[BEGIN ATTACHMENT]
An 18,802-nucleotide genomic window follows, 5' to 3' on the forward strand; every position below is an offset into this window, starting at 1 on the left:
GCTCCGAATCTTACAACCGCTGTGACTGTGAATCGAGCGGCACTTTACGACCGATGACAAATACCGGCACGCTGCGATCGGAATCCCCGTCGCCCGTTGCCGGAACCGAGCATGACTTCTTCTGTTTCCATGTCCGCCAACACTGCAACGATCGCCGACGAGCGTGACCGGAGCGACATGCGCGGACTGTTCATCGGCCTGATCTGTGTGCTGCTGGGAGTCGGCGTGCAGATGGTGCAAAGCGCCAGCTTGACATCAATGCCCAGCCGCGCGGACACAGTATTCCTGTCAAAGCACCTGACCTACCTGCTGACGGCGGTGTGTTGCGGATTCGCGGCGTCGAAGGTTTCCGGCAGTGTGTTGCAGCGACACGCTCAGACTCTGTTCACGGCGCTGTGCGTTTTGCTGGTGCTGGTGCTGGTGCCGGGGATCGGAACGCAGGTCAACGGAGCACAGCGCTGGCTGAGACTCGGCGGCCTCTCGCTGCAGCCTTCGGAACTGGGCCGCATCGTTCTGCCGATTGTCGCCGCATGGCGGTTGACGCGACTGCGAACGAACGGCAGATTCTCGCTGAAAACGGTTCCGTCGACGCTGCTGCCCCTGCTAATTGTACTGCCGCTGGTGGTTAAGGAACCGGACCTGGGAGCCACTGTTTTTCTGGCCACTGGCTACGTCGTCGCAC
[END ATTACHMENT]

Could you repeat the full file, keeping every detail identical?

An 18,802-nucleotide genomic window follows, 5' to 3' on the forward strand; every position below is an offset into this window, starting at 1 on the left:
GCTCCGAATCTTACAACCGCTGTGACTGTGAATCGAGCGGCACTTTACGACCGATGACAAATACCGGCACGCTGCGATCGGAATCCCCGTCGCCCGTTGCCGGAACCGAGCATGACTTCTTCTGTTTCCATGTCCGCCAACACTGCAACGATCGCCGACGAGCGTGACCGGAGCGACATGCGCGGACTGTTCATCGGCCTGATCTGTGTGCTGCTGGGAGTCGGCGTGCAGATGGTGCAAAGCGCCAGCTTGACATCAATGCCCAGCCGCGCGGACACAGTATTCCTGTCAAAGCACCTGACCTACCTGCTGACGGCGGTGTGTTGCGGATTCGCGGCGTCGAAGGTTTCCGGCAGTGTGTTGCAGCGACACGCTCAGACTCTGTTCACGGCGCTGTGCGTTTTGCTGGTGCTGGTGCTGGTGCCGGGGATCGGAACGCAGGTCAACGGAGCACAGCGCTGGCTGAGACTCGGCGGCCTCTCGCTGCAGCCTTCGGAACTGGGCCGCATCGTTCTGCCGATTGTCGCCGCATGGCGGTTGACGCGACTGCGAACGAACGGCAGATTCTCGCTGAAAACGGTTCCGTCGACGCTGCTGCCCCTGCTAATTGTACTGCCGCTGGTGGTTAAGGAACCGGACCTGGGAGCCACTGTTTTTCTGGCCACTGGCTACGTCGTCGCAC